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Editorial Advisory Board: GNSS constellations and receivers

June 1, 2023  - By

Which GNSS constellations do most receivers currently use? How is that mix changing?

Ellen Hall

“Most modern commercial receivers today are moving to receive all GNSS signals: GPS, GLONASS, Galileo, BeiDou, QZSS, IRNSS and so forth. Also important, in which bands does the receiver operate, and how many channels does it have for optimum accuracy and quicker cold start? Application and location for local stability are also factors. If the operation is in India, IRNSS would be important, in Japan QZSS, and so forth.”

— Ellen Hall
Imminent Federal

Jean-Marie Sleewaegen

“The current standard in commercial receivers is to exploit the interoperability between the various GNSS signals and to make use of all satellites in view, regardless of their constellation. While the L1/E1/B1 frequency band continues to be the primary frequency in almost all GNSS systems, the legacy L2 band is gradually losing its importance as most satellites are already broadcasting more advanced signals in the L5/E5 band.”

— Jean-Marie Sleewaegen

Bernard Gruber

“The newest phones offered by Google and the largest manufacturers in the world — Apple, Samsung, OPPO and Vivo — support the following positioning systems: Google — Pixel 7 and Pixel 7 Pro: GPS, GLONASS, Galileo, BeiDou, QZSS, and other // Apple — iPhone 14: GPS, GLONASS, Galileo, QZSS, and BeiDou // Samsung — S23 and most other recent versions: GPS, Galileo, GLONASS, and BeiDou // Xiaomi — Xiaomi 13 Pro: GPS (L1+L5), Galileo (E1+E5a), GLONASS (G1), BeiDou, NavIC (L5A-GPS supplementary positioning) // OPPO — F21: GPS, A-GPS, BeiDou, GLONASS, Galileo, and QZSS // Vivo — Vivo X90: GPS, A-GPS, GLONASS, Galileo, BeiDou, QZSS, NavIC, Cell ID, Wi-Fi. // For farming, John Deere’s SF-RTK uses GPS, GLONASS, BeiDou and Galileo.”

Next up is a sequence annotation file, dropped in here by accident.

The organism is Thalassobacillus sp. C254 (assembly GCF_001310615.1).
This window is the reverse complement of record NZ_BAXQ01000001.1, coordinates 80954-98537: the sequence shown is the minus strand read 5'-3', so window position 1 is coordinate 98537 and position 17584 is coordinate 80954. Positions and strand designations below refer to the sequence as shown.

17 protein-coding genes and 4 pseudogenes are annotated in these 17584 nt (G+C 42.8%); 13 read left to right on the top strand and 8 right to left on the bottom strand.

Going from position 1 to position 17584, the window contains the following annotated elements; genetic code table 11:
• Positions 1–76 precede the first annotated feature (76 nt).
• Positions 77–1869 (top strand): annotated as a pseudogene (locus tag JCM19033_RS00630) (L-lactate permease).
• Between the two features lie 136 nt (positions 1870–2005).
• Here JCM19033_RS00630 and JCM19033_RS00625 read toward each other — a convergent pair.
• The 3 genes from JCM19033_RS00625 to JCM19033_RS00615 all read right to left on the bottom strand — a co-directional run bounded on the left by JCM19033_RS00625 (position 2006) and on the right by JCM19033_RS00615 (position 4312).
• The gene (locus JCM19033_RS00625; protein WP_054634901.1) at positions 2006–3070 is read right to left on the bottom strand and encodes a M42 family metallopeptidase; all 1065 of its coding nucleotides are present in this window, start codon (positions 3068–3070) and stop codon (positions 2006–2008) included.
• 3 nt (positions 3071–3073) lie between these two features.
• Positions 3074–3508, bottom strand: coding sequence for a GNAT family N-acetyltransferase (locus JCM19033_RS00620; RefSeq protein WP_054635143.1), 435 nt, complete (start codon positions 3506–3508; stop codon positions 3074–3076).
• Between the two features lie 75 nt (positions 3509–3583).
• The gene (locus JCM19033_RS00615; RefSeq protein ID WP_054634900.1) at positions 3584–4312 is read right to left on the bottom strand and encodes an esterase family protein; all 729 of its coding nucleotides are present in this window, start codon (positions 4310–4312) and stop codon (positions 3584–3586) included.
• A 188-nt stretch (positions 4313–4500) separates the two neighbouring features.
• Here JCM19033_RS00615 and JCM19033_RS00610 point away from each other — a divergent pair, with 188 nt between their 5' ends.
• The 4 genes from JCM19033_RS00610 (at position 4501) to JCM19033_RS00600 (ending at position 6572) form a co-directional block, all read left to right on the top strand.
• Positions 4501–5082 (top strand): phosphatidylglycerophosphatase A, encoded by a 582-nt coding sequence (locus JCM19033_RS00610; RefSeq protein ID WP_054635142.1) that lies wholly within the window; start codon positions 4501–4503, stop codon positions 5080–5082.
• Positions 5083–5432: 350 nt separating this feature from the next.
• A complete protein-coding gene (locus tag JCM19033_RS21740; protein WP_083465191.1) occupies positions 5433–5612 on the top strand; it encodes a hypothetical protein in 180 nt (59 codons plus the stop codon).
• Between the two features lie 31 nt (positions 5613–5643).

— Bernard Gruber
Northrop Grumman

Bradford W. Parkinson “All modern generation cell phones use virtually all GNSS signals. This includes GPS, Galileo, GLONASS and BeiDou. In addition, they receive the correction signals, such as WAAS and EGNOS. This capability is embedded in the chips that are currently used. We are told that they have the capability to track on the order of 50 satellites at once. We expect that dual frequency is close to realization and the use of the new civil L5 signal will make cell phones even more capable.”

— Bradford W. Parkinson
Stanford Center for Position, Navigation and Time 

About the Author: Matteo Luccio

Matteo Luccio, GPS World’s Editor-in-Chief, possesses more than 20 years of experience as a writer and editor for GNSS and geospatial technology magazines. He began his career in the industry in 2000, serving as managing editor of GPS World and Galileo’s World, then as editor of Earth Observation Magazine and GIS Monitor. His technical articles have been published in more than 20 professional magazines, including Professional Surveyor Magazine, Apogeo Spatial and xyHt. Luccio holds a master’s degree in political science from MIT. He can be reached at or 541-543-0525.